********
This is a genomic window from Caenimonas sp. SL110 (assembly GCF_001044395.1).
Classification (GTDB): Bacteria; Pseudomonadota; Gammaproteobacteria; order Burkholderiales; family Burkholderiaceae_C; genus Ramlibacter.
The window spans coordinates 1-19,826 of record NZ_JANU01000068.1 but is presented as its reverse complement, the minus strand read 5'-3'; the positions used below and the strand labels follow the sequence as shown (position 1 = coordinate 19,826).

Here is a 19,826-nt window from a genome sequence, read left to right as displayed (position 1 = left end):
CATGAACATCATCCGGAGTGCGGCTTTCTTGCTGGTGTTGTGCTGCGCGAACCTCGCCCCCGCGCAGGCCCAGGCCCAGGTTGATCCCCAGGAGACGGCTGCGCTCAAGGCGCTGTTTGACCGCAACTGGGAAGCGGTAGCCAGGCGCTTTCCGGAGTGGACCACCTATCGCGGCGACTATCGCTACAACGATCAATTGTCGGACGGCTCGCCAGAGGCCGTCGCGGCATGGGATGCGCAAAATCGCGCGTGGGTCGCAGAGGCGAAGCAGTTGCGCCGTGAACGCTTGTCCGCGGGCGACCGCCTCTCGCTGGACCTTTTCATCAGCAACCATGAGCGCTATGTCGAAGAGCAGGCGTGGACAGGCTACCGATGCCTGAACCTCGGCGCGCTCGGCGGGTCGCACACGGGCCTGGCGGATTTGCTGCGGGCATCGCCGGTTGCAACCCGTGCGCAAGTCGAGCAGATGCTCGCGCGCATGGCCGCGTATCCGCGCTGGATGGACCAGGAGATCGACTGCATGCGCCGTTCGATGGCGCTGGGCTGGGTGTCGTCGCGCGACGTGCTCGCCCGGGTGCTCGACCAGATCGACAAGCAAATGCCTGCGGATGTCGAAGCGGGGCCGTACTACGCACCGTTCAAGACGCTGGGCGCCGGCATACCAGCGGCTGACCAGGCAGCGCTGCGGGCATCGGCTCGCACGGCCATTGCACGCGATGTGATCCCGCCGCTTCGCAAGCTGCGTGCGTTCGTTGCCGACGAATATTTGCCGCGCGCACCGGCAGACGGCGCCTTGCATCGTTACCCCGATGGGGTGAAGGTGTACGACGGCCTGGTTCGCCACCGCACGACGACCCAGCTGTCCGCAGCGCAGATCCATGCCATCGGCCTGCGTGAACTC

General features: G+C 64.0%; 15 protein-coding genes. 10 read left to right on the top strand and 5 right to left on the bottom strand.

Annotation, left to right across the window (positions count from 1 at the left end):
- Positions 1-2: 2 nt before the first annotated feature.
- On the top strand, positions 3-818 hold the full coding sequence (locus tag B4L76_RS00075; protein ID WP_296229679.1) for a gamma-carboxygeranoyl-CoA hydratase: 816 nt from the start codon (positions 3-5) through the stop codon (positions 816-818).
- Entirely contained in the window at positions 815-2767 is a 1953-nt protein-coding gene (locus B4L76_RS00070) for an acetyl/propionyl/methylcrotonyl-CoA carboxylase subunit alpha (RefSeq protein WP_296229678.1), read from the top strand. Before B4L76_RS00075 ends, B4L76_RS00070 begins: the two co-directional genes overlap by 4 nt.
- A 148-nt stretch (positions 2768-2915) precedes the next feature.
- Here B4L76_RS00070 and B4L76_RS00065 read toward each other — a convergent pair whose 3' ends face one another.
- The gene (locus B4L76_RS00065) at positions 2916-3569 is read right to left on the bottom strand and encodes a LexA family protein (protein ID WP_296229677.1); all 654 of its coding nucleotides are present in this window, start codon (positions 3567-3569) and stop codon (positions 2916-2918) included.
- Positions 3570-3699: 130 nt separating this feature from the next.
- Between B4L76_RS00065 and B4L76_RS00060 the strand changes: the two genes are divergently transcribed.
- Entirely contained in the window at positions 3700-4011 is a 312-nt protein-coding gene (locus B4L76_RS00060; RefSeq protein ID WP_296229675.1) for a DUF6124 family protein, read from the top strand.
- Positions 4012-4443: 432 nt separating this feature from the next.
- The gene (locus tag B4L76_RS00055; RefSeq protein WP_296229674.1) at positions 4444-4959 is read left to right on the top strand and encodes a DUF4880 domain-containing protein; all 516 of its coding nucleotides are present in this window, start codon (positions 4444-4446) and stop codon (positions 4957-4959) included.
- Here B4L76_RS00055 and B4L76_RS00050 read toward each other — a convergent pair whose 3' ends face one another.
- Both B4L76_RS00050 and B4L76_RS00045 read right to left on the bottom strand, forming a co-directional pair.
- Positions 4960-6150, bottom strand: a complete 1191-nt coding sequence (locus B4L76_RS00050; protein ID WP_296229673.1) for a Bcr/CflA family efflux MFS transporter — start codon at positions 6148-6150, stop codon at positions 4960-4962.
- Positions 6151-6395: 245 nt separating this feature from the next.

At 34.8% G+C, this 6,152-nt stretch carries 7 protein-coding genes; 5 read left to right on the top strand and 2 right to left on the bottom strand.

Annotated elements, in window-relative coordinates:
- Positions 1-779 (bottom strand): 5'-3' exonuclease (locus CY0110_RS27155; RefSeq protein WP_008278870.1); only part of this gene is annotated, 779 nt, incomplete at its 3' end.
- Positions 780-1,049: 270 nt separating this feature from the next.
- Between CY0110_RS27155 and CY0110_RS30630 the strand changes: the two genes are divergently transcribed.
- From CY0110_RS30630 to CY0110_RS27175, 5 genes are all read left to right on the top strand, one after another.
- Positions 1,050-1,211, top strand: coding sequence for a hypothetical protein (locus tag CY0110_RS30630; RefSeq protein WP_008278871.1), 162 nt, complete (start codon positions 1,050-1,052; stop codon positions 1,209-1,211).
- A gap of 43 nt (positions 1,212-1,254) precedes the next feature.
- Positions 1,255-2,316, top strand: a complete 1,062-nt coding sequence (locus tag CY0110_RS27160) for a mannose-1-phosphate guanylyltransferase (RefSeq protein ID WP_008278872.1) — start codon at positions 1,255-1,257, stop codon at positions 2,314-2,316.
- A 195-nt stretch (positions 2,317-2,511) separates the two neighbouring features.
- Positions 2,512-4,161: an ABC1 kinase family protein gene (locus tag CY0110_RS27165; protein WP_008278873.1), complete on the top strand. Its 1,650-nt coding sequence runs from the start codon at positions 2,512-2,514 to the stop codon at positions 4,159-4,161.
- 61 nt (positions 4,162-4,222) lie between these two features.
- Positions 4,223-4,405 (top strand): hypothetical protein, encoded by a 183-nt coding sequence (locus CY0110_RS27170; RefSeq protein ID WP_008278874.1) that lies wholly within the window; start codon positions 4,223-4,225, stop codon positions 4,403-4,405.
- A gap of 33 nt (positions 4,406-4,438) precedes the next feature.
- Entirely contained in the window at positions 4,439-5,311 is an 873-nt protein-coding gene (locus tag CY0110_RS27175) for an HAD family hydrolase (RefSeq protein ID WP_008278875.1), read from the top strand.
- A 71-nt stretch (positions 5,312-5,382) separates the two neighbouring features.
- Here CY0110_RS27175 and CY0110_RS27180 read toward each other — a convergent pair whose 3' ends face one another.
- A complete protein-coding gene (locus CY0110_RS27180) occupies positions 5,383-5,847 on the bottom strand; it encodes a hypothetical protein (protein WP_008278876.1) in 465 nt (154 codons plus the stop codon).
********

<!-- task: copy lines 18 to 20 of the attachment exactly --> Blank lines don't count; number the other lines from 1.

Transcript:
- The gene (locus tag B4L76_RS00055; RefSeq protein WP_296229674.1) at positions 4444-4959 is read left to right on the top strand and encodes a DUF4880 domain-containing protein; all 516 of its coding nucleotides are present in this window, start codon (positions 4444-4446) and stop codon (positions 4957-4959) included.
- Here B4L76_RS00055 and B4L76_RS00050 read toward each other — a convergent pair whose 3' ends face one another.
- Both B4L76_RS00050 and B4L76_RS00045 read right to left on the bottom strand, forming a co-directional pair.